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Community plays large role in suicide prevention for youths

Posted at 10:20 AM, Aug 21, 2020
and last updated 2020-08-21 11:20:37-04

OMAHA, Neb. (KMTV) — EDITOR'S NOTE: This story deals with suicide and may affect some readers.

Suicide is the leading cause of death in those ages 10 to 14, and the second leading cause of death in those ages 15 to 24. This year in Sarpy and Douglas county alone, 40 suicides have been reported, 23 less than last year.

But six of those deaths have been with youth.

Mental health experts from around the state gathered for a virtual discussion on Thursday night, to offer support and knowledge to the community.

They say some factors in young people’s mental health to be aware of are bullying, school stress, social media, cultural shock for immigrants and refugees, racism and homophobia to name a few.

The experts say while young people are able to find mental health resources online, community connection plays a big role in prevention.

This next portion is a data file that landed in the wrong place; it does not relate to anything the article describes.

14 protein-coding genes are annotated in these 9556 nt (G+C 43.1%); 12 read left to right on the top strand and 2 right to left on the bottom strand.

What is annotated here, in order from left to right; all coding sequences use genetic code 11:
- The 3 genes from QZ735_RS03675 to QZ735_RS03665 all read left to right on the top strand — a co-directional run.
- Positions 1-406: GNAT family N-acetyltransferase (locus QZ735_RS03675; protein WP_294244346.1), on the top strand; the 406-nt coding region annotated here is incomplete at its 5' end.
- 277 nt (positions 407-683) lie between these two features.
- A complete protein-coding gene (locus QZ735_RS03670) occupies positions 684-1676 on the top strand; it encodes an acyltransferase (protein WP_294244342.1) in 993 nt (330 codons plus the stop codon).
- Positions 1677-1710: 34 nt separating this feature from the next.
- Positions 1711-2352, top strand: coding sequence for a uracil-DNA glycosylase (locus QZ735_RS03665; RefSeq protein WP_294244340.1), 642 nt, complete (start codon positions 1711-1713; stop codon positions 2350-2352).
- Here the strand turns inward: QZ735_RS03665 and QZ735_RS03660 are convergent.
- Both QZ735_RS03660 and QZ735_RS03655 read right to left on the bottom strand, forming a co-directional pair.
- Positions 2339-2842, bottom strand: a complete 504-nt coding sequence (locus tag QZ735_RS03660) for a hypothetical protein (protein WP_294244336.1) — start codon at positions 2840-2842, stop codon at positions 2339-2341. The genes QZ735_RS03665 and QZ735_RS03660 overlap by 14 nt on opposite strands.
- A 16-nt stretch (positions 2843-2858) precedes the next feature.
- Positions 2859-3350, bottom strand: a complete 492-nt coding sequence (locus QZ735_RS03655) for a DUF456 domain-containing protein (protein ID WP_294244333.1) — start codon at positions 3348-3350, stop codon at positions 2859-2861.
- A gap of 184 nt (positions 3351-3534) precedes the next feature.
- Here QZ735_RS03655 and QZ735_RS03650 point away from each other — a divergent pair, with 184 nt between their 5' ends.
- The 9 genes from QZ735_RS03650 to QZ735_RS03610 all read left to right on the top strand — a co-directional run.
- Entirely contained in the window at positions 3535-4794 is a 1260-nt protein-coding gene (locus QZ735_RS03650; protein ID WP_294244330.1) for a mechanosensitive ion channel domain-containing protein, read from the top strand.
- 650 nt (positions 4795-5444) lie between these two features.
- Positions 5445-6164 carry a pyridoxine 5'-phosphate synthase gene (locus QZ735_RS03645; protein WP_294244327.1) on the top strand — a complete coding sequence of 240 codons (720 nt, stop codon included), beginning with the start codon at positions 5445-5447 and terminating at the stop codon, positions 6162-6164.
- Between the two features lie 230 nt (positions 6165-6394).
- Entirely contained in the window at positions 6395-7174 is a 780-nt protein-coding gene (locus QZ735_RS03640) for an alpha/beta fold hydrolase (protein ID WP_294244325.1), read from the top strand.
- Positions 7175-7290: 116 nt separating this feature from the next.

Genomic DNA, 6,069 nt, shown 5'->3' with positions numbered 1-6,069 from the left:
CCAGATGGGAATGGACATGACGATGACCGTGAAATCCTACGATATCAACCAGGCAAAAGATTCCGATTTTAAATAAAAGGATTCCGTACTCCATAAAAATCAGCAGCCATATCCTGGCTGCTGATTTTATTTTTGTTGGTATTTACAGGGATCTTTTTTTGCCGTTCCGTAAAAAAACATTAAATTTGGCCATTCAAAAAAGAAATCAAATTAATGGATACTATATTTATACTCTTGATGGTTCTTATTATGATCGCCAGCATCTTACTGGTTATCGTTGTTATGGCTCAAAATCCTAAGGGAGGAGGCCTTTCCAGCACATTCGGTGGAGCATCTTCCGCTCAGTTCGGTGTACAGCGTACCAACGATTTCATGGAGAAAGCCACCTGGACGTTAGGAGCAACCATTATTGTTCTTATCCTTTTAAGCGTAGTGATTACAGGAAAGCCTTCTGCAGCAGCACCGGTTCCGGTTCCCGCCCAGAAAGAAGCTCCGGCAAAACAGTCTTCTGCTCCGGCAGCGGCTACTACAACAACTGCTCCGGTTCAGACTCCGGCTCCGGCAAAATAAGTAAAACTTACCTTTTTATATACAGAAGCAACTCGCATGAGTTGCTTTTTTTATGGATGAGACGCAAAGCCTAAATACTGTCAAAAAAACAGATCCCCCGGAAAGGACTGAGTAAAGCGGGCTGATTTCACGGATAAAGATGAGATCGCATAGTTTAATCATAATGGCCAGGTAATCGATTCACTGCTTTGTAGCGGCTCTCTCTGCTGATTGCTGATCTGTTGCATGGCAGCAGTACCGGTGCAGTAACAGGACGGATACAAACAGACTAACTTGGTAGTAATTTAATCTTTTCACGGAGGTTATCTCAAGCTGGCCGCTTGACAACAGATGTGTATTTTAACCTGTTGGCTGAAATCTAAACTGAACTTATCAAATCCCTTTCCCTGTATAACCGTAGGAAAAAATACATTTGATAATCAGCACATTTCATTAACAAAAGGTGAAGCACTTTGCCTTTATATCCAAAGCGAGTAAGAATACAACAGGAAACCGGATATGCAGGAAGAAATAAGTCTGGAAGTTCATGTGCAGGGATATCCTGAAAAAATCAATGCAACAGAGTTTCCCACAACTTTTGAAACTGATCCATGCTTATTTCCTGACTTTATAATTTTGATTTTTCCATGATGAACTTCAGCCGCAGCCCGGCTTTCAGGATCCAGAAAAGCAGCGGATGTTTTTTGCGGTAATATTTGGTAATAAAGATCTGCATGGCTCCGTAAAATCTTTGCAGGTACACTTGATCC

“We’re seeing a lot of connections via the Instagram and the different connections that way, and that can be positive and that can be negative too," said Dr. Dave Miers with Bryan Medical Center West.

Instead, they recommend building strong connections with local support groups, school and campus counselors or through telehealth services for those in more rural communities.

Another issue that young people may face is not knowing how to talk about suicide or approach a friend they are concerned about. Julia Hebenstreit, executive directer of the Kim Foundation, says practicing the conversation can make it easier.

“It’s not something that’s in our normal, everyday conversation," Hebenstreit said. "We encourage people, practice saying it in a mirror, practice saying it to each other. So when the time comes you feel comfortable enough to ask that question.”

Hebenstreit says be direct with the question saying something like “Are you thinking about harming yourself?" Try not to show judgment or disappointment if the answer is yes. Instead try to be supportive.

Miguel Estevez, a provisionally licensed mental health practitioner in Grand Island, says just listening to young people about the challenges they are facing plays a huge part in suicide prevention.

“The biggest thing when it comes to prevention is hearing our youth, hearing our young adults. Because we just want to be heard, we want to be loved. We want to be connected.”

You can find several resources online at http://www.suicideprevention.nebraska.edu/ or by calling the Nebraska Suicide Prevention Hotline at 1 800-273-TALK.

Watch the full discussion, Preventing Youth Suicide in Nebraska, hosted by NET Nebraska below: